J. Flaming1, R. Chandra1, L. Girard1, D. Ganguly1, J. Toombs1, J. Minna1, R. Brekken1 1University Of Texas Southwestern Medical Center,Hamon Center For Therapeutic Oncology Research,Dallas, TX, USA

Macrophages are key regulators of the immune landscape within the tumor microenvironment (TME) and the plasticity of macrophage phenotypes in the TME correlates with prognosis in Non-Small Cell Lung Cancer (NSCLC). Depending on their phenotype, macrophages in the TME can secrete pro-tumorigenic cytokines and chemokines, ultimately suppressing the function of other immune cells in the TME. The purpose of our study was to investigate how individual NSCLC cell lines alter macrophage phenotype in tumor cell, cancer-associated fibroblast (CAF) and macrophage co-cultures and to relate effects to the molecular characteristics of different NSCLCs. We hypothesize that immune suppression occurs through tumor-secreted signaling molecules that if identified and blocked, could alleviate macrophage-mediated immune suppression, resulting in improved anti-tumor immune responses

We developed an in vitro organoid co-culture system (NSCLC tumor cells, human CAFs, and mouse macrophages) to interrogate cancer cell features causing heterogeneity of macrophage phenotypes across a panel of NSCLCs. We measured (with 4-7 replicates for each NSCLC cell line): mRNA expression in mouse macrophages with a panel of qPCR probes for important macrophage related genes (Arg, NOS2, IL-1β, IL-6, CHIL-3, SOCS3), and in selected cases, whole genome RNAseq; and protein expression using cytokine arrays measuring expression of 40 inflammatory cytokines. Positive controls were stimulation with LPS and IL-4. 

Using our platform, we characterized over 70 NSCLC patient derived lines for their effects on mouse macrophage phenotype. We found: 1) the macrophage phenotypes induced by any one NSCLC were highly reproducible; 2) CAFs are important in the co-culture polarization of macrophages 3) three major clusters of cancer polarized macrophage phenotypes: high Arg (immune suppressive), high IL-1β (inflammatory) or high SOCS3 (JAK-STAT3 pathway) expression; 4) major oncogenotypes (KRAS, TP53, STK11, EGFR, BRAF) do not correlate with the induced macrophage phenotype. We selected 10 NSCLC “exemplars” lines representing each of these 3 clusters for RNA sequencing (mouse genes) and cytokine array protein (human) profiling. Across all clusters we found: 1) suppression of macrophage endocytosis pathways and activation of scavenger receptor A (SRA) signaling (M2 immunosuppressive phenotype); 2) increased expression of human IL6, IL8, and MCP1 proteins, which have been implicated in suppressing innate immune tumor sensing.  Analyses of differences between the 3 clusters is ongoing.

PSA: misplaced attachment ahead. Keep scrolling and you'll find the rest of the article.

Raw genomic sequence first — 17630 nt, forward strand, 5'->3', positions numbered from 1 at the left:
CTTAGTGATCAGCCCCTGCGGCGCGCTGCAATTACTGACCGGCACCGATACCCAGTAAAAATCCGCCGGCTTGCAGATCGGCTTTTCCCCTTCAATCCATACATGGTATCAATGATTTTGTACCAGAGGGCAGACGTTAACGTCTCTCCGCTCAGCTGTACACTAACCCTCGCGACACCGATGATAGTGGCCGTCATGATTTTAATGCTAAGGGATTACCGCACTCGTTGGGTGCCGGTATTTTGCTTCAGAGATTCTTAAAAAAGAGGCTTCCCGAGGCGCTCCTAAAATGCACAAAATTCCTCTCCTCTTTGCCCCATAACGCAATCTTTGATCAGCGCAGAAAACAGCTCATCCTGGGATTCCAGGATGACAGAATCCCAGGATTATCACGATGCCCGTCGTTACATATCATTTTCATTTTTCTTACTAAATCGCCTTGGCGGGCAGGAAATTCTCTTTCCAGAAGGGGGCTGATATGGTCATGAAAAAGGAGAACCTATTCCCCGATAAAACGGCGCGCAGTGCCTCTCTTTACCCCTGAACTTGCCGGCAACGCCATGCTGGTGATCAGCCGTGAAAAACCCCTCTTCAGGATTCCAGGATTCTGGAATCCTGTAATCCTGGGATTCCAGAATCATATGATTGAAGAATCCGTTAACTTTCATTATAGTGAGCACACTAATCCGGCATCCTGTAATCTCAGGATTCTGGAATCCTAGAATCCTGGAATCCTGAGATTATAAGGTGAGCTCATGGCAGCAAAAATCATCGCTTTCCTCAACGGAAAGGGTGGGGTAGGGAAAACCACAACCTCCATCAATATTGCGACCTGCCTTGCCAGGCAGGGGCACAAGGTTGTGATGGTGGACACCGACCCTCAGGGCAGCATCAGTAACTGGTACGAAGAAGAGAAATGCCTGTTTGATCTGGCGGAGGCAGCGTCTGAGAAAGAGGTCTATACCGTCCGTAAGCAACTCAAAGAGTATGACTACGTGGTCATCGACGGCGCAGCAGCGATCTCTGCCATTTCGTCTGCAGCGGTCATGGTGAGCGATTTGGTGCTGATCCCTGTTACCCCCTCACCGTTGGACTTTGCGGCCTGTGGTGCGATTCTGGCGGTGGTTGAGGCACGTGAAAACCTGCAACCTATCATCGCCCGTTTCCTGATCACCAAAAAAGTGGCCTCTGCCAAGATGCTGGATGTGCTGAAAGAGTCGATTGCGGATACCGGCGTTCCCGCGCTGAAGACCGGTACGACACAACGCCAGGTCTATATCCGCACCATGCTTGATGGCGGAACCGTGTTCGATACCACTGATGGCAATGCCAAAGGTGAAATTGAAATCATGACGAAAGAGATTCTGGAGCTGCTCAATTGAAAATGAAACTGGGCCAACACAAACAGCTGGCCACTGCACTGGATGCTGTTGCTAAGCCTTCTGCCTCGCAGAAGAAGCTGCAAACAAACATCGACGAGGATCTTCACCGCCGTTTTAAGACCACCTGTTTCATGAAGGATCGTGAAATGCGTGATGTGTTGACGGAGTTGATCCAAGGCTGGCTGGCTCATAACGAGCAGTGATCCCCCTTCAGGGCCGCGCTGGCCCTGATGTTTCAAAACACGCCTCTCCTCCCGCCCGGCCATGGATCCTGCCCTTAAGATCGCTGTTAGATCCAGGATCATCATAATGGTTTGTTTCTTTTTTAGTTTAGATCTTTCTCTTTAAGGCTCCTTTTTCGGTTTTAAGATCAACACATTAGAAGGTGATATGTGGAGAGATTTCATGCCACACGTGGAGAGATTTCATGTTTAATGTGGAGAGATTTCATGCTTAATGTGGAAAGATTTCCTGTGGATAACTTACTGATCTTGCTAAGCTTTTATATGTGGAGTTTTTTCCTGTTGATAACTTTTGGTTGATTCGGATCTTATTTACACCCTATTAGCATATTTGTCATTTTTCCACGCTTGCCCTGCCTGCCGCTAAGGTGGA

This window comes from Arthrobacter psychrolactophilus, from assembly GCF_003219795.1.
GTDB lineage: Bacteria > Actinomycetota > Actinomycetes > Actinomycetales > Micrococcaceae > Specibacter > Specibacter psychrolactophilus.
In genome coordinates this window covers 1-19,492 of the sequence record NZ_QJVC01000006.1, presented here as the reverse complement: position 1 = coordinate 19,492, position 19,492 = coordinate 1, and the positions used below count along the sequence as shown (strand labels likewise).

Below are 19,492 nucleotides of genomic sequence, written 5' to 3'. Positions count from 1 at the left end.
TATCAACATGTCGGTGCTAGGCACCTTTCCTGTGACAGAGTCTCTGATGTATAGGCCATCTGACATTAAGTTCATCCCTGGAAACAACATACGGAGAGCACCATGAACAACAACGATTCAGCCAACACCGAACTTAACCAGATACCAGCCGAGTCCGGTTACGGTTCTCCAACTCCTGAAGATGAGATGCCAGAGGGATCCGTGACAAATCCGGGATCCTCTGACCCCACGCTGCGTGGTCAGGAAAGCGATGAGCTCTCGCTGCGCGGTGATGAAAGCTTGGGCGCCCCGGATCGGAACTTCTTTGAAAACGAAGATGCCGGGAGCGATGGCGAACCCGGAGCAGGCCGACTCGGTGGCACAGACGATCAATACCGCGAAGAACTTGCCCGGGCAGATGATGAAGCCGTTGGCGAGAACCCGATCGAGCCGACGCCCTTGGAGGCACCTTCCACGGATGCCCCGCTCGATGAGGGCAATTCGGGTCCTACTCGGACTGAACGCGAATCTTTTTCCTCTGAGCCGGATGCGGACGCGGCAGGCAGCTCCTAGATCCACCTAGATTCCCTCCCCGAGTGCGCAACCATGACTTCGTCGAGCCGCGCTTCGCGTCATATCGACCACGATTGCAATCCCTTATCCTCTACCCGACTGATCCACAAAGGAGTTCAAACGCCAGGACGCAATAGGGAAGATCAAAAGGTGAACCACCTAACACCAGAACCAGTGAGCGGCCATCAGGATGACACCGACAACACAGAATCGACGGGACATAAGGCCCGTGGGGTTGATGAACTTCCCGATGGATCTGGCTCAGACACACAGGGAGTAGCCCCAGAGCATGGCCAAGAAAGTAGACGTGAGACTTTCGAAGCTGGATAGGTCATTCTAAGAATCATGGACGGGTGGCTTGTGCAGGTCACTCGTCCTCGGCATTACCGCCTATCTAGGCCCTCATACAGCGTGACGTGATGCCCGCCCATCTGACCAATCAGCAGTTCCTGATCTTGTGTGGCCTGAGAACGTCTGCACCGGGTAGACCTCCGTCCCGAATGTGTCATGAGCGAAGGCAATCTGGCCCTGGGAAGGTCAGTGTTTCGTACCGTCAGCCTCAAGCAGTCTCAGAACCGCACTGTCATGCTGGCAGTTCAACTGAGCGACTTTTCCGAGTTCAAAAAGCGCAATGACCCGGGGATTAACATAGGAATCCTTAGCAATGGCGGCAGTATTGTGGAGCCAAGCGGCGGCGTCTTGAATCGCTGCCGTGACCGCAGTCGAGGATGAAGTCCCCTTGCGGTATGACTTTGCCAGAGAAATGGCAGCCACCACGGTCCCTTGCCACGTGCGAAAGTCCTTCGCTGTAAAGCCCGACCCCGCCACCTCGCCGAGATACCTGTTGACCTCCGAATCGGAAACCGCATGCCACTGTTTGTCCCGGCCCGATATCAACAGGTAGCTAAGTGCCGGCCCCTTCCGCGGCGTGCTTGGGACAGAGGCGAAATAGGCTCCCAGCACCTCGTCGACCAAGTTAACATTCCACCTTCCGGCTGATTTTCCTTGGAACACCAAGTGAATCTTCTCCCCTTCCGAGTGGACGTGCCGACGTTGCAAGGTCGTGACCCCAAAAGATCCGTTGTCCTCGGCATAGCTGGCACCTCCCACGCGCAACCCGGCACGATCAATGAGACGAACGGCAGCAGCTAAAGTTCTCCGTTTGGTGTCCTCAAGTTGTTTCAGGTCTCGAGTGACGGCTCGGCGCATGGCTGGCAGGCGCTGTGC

Patient derived NSCLC preclinical models have reproducible effects on macrophage phenotypes in co-cultures. Three major classes of NSCLC cell lines, which are not linked to oncogenotype, initiated reproducible macrophage alteration. Cytokines secreted by NSCLC cell lines appear responsible for these macrophage changes and this system provides an experimental platform to systematically test each as potential therapeutic targets.

N. Haywood1, A. Zhang1, E. Rotar1, S. Noona1, H. Ta1, M. Salmon1, I. L. Kron1, V. E. Laubach1 1University of Virginia Health System,Surgery,Charlottesville, VA, USA

Introduction:  Ischemia-reperfusion (IR) injury after lung transplantation is a major cause of early graft dysfunction and increases the risk of early morbidity and mortality. Purinergic P2Y2 receptors (P2Y2R) are G-protein coupled receptors that are known to modulate the inflammatory response by enhancing inflammatory cell infiltration and activation. This study tests the hypothesis that P2Y2R modulates lung IR injury.

Methods:  C57BL/6 wild-type (WT), P2Y2R-/-, and endothelial-specific P2Y2R (VECadCreP2Y2Rfl/fl) mice were subjected to lung IR or sham surgery using an in vivo left lung hilar-ligation model (1-hour ischemia, 2 hours reperfusion; n=3-11 mice/group). Left lung-specific partial pressure of oxygen (PaO2) was then measured to determine pulmonary function. Lung injury was assessed using wet-to-dry weight (WTD) ratio, and lung compliance was measured using a buffer-perfused isolated lung system. Murine lung primary microvascular endothelial cells (PMVEC) were exposed to hypoxia/reoxygenation (HR, 6 hours/4 hours) as a lung IR surrogate and treated with either P2Y2R inhibitor (AR-C 118925XX, 10µM) or vehicle to quantify the secretion of CXCL1 cytokine as an endothelial inflammatory marker. Data is presented as mean +/- SEM.